Eldon Farm's Hirapour, a 9-year-old Irish-bred gelding, drew off from Three Carat for a 3 ¾-length victory in the $159,200 New York Turf Writers Cup Steeplechase Handicap (NSA-I) at 2 3/8 miles over national fences at Saratoga Race Course Friday. The race was originally scheduled for Wednesday, but a storm forced it to be re-scheduled.The victory helped take the sting out of a difficult meet for trainer Doug Fout and Matt McCarron. Fout's father, Paul, the only person to train a filly steeplechase champion, died Aug. 16. McCarron broke his arm in an opening day spill and just recently returned to the saddle.The 6-5 favorite Hirapour, a son of Kahyasi, carried high weight of 158 pounds, spotting his eight rivals anywhere from four to 18 pounds. Having run third here in the A.P. Smithwick at Saratoga on Aug. 8, the 2004 champion steeplechaser dug in over the yielding course and posted this 15th win of his 36-race career in 4:24 4/5. The winner's purse of $95,520 boosted his career earnings to $581,426.Thirty years ago, Fout's father saddled Life's Illusion to victory in this race in 1975."I can't explain how much it means to me," Fout said. "The horse got hurt in the A.P. Smithwick and things didn't go his way. I don't want to give a lot of excuses, but it wasn't our day. Then, I lost my Dad in this meet. With this horse coming back and doing what he did, and with my father winning this race in 1975, it means a lot."European import Say What You See expectedly took the lead early. While he maintained the lead on the flat, he continued to lose ground over the jumps as 2003 NYTW Cup winner Praise the Prince pressed. Mauritania and Paradise's Boss also figured in the mix, but as they entered the final turn, McCarron and Hirapour rallied.Three Carat took the lead heading into the final fence, but Hirapour out-sprinted his foe to the wire.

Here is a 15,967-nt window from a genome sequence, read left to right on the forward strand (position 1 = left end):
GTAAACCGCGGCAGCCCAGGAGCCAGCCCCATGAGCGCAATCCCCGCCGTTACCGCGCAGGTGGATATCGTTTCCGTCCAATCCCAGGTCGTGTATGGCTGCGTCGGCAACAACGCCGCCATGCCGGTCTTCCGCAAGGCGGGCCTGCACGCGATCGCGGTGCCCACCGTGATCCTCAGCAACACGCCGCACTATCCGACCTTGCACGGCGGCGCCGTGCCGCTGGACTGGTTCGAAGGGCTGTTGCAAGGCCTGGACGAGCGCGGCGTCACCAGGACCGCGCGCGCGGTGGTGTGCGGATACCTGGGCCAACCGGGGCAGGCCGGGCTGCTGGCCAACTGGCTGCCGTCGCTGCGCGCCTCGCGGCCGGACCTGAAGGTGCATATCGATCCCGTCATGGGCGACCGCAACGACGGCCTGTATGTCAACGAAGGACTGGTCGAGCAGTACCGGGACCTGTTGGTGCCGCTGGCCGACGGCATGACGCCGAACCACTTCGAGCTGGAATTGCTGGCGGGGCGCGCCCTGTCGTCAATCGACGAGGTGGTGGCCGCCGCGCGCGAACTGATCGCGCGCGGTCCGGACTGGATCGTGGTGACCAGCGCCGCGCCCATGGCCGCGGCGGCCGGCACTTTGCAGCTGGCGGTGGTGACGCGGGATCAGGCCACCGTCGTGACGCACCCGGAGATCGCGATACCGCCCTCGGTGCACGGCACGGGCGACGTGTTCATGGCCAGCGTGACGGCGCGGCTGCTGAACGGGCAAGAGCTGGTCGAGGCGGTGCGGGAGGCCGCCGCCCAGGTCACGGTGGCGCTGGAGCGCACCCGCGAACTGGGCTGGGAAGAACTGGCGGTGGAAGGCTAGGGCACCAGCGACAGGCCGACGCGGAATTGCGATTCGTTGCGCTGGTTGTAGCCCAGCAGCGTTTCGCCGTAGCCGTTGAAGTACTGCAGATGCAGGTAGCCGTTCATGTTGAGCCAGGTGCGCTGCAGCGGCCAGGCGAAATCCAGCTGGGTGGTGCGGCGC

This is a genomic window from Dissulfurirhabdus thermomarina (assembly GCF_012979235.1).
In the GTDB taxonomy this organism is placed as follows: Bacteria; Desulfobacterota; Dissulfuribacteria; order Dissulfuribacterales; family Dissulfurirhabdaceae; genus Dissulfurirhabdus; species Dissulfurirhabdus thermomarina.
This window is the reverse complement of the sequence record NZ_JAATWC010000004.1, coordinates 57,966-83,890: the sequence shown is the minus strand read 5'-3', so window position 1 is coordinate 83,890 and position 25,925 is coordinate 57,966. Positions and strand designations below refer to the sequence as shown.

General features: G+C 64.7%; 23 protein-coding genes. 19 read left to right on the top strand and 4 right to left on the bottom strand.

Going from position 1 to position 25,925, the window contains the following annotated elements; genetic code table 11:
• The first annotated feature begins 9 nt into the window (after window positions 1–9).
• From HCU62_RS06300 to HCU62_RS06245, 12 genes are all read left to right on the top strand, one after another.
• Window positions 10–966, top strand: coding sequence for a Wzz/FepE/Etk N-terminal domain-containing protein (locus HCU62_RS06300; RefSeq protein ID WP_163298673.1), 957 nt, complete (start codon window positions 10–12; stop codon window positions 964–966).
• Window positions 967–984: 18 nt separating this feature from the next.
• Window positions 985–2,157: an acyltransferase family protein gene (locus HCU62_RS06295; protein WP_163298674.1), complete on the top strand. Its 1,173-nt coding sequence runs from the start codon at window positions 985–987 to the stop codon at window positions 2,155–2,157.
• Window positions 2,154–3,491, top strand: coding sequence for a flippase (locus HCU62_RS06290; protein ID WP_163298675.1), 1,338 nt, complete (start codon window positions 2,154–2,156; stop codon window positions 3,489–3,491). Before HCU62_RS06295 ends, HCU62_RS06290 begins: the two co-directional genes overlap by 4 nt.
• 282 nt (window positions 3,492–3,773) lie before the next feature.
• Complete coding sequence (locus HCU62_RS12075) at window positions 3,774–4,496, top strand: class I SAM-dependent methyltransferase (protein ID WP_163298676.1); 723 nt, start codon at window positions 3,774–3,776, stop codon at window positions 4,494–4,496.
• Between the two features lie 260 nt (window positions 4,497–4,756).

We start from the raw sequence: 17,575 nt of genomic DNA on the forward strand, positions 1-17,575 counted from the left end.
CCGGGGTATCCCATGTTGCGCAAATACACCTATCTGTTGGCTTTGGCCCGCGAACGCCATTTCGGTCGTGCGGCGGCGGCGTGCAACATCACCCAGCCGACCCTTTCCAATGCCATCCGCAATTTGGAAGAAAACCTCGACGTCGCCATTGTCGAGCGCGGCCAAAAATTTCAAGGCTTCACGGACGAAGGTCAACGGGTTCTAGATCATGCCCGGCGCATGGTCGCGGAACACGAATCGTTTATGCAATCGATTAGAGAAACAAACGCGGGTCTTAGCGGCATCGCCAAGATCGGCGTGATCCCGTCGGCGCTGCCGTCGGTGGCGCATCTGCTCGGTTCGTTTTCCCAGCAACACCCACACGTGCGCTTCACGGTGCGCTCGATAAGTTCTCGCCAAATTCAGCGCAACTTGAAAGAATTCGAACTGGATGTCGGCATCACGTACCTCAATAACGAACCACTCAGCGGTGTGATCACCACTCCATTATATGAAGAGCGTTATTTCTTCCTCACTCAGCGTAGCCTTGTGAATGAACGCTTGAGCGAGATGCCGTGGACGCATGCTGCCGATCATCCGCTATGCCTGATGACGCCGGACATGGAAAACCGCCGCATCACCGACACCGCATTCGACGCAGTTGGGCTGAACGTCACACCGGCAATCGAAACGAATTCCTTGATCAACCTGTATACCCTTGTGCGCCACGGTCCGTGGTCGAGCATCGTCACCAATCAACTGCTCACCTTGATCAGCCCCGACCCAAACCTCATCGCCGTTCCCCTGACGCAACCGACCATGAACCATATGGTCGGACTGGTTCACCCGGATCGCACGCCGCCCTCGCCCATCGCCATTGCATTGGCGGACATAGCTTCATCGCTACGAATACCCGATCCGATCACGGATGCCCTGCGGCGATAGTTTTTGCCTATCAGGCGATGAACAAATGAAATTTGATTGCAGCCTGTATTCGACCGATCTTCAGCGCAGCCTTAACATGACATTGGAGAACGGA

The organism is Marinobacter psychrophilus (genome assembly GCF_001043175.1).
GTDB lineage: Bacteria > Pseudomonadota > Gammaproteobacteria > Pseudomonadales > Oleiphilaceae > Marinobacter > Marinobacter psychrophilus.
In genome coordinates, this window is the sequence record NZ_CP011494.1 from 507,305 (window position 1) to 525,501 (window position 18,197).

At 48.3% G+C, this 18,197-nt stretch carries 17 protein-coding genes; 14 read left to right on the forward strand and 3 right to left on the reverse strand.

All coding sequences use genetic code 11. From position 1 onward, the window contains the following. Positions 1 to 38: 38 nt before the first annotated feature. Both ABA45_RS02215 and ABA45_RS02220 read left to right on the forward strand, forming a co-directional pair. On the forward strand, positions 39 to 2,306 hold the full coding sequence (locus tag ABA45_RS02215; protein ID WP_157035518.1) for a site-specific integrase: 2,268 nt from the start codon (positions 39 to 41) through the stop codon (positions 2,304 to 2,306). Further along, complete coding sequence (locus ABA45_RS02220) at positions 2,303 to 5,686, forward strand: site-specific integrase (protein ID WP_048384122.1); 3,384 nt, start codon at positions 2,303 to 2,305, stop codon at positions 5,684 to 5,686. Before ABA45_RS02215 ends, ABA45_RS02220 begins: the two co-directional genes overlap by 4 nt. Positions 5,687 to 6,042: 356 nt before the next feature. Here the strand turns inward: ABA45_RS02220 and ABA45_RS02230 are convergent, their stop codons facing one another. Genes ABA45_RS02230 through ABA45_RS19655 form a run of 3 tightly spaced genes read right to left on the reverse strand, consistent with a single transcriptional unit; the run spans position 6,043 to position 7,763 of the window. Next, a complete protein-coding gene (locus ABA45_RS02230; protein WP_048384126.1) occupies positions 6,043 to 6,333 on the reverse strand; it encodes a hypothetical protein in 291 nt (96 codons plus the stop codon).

"We expected a lot more speed," Fout said. "But the ground was a little more yielding than we thought. We had to play catch up and move sooner. I've been riding the horse for the past three days and I knew he could get there. If he were close at the last fence, they would have to run with him."For McCarron, the son of former jockey and television analyst Greg McCarron and the nephew of Hall of Fame jockey Chris McCarron, the victory made his season. "It is certainly a fairy tale ending, that's for sure," McCarron said. "It looked to be a bleak and kind of washed-up meet. I rode a true champion today. He didn't like the ground; it was too soft for him. The 158 pounds got to him. It was all heart that got him past the wire in front. He gave it all."Party Airs, Understood, Paradise's Boss, Mulahen, Praise the Prince and Mauritania completed the order of finish. Say What You See left the course. (Chart, Equibase)